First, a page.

Having a larger family lowers the odds of developing cancer

ZURICH, Switzerland — Here’s one reason to have more kids, in case it’s a topic of debate with your partner: a new study finds that larger families have lower risks of cancer.

Using data from 178 countries, researchers from the Institute of Evolutionary Medicine of the University of Zurich (UZH) and the Adelaide Medical School determined that there’s a connection between family size and the development of all types of cancer.

“And this relationship is independent of income, levels of urbanization and age,” explains Professor Maciej Henneberg, academic guest at UZH and senior author of the study, in a release.

The research team says that larger families especially see lower rates of bladder, brain, breast, cervical, colorectal, lung, ovarian, and stomach cancers, as well as melanoma. In fact, the data showed the effect was stronger when total household size was taken into account. That is, the number of inhabitants of a single home is linked to cancer risk, even if that number includes extended family.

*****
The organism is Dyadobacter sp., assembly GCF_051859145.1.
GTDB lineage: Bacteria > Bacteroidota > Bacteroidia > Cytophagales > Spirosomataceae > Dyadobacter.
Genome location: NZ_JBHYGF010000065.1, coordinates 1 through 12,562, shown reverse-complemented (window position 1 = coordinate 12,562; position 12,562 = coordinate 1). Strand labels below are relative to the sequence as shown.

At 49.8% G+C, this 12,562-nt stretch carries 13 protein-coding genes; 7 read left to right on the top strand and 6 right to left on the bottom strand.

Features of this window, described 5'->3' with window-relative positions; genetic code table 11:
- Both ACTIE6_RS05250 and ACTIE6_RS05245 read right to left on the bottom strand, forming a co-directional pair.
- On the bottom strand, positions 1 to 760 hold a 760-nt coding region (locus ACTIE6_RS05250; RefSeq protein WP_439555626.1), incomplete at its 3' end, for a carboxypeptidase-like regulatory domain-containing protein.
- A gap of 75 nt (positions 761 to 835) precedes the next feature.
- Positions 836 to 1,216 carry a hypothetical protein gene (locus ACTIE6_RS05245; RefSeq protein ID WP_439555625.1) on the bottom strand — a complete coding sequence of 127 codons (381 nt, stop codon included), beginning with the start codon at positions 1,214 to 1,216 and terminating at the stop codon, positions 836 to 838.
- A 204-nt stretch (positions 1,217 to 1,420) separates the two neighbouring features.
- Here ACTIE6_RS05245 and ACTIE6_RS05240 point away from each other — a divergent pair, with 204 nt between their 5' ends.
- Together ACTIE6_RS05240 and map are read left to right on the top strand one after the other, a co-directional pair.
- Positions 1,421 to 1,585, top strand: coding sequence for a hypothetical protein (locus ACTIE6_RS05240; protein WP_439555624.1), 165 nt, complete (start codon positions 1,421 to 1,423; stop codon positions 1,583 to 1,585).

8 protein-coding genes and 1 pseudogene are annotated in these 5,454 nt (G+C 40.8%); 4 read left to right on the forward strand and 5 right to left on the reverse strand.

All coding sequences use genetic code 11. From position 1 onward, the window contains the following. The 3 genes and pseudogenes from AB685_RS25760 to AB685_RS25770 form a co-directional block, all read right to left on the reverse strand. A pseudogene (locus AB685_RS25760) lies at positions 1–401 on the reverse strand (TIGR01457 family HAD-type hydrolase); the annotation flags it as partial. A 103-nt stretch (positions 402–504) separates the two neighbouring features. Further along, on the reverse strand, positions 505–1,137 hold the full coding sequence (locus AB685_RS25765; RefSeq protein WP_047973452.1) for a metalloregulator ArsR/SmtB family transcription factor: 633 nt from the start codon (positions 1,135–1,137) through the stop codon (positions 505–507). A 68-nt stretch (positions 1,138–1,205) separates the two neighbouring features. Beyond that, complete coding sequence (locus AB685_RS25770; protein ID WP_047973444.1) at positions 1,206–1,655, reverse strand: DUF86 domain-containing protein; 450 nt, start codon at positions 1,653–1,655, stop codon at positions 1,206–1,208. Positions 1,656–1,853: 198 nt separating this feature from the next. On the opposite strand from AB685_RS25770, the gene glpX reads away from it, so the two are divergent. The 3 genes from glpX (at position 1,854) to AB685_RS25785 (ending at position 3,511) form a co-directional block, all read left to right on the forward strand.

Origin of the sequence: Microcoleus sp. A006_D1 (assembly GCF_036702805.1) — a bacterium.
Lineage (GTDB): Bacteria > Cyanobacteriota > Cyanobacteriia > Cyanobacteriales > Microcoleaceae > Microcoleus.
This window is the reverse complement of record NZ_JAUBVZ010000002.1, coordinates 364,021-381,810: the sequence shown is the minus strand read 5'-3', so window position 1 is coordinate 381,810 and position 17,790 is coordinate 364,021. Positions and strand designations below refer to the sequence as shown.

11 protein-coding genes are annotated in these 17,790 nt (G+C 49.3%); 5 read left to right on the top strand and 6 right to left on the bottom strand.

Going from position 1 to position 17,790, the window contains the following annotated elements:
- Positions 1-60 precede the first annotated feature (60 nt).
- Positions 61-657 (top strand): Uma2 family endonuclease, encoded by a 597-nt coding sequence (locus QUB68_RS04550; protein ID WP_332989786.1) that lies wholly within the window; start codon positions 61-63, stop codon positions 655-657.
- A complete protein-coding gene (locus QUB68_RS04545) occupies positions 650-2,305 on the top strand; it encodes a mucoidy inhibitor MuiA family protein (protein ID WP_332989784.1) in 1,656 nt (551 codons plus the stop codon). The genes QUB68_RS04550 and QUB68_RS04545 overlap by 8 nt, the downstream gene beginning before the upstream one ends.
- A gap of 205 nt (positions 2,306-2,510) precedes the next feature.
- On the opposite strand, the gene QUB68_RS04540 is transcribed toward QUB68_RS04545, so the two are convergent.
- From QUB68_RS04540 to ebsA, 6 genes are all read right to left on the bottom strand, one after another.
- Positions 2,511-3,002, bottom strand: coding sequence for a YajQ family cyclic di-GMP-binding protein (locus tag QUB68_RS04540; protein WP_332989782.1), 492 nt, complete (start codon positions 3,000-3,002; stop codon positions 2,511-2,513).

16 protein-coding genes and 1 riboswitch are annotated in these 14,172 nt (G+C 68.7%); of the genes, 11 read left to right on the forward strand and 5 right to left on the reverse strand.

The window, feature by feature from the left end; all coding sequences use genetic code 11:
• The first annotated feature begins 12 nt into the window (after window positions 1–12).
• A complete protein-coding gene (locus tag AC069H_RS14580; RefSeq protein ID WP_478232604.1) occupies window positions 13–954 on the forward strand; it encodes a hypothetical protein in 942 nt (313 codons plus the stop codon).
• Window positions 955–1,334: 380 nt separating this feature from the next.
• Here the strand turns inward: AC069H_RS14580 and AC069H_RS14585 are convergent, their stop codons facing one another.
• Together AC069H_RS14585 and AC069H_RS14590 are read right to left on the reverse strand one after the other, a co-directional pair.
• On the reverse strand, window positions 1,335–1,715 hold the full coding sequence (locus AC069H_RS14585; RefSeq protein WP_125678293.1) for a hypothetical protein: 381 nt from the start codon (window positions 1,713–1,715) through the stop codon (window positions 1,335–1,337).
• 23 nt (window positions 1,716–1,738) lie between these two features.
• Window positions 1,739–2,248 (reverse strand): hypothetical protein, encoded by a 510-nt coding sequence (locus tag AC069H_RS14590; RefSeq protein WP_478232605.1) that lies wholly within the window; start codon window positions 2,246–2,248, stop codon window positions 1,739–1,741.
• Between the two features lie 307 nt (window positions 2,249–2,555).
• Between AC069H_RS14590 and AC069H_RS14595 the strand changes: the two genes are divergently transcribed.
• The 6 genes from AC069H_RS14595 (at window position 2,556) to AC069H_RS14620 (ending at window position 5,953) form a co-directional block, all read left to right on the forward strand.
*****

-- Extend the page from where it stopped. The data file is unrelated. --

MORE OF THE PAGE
The effect was particularly notable in males more than females, which surprised the authors as previous research showed that a woman’s cancer risk drops with every pregnancy.

As for why having more children can make families healthier, the researchers suggest that larger families may enjoy a stronger emotional bond and an even more loving, positive environment which helps to ward off diseases. Additionally, family members tend to push each other to take better care of themselves, and often keep a look out for one another when it comes to health.

The full study was published September 26, 2018 in the journal BMC Cancer.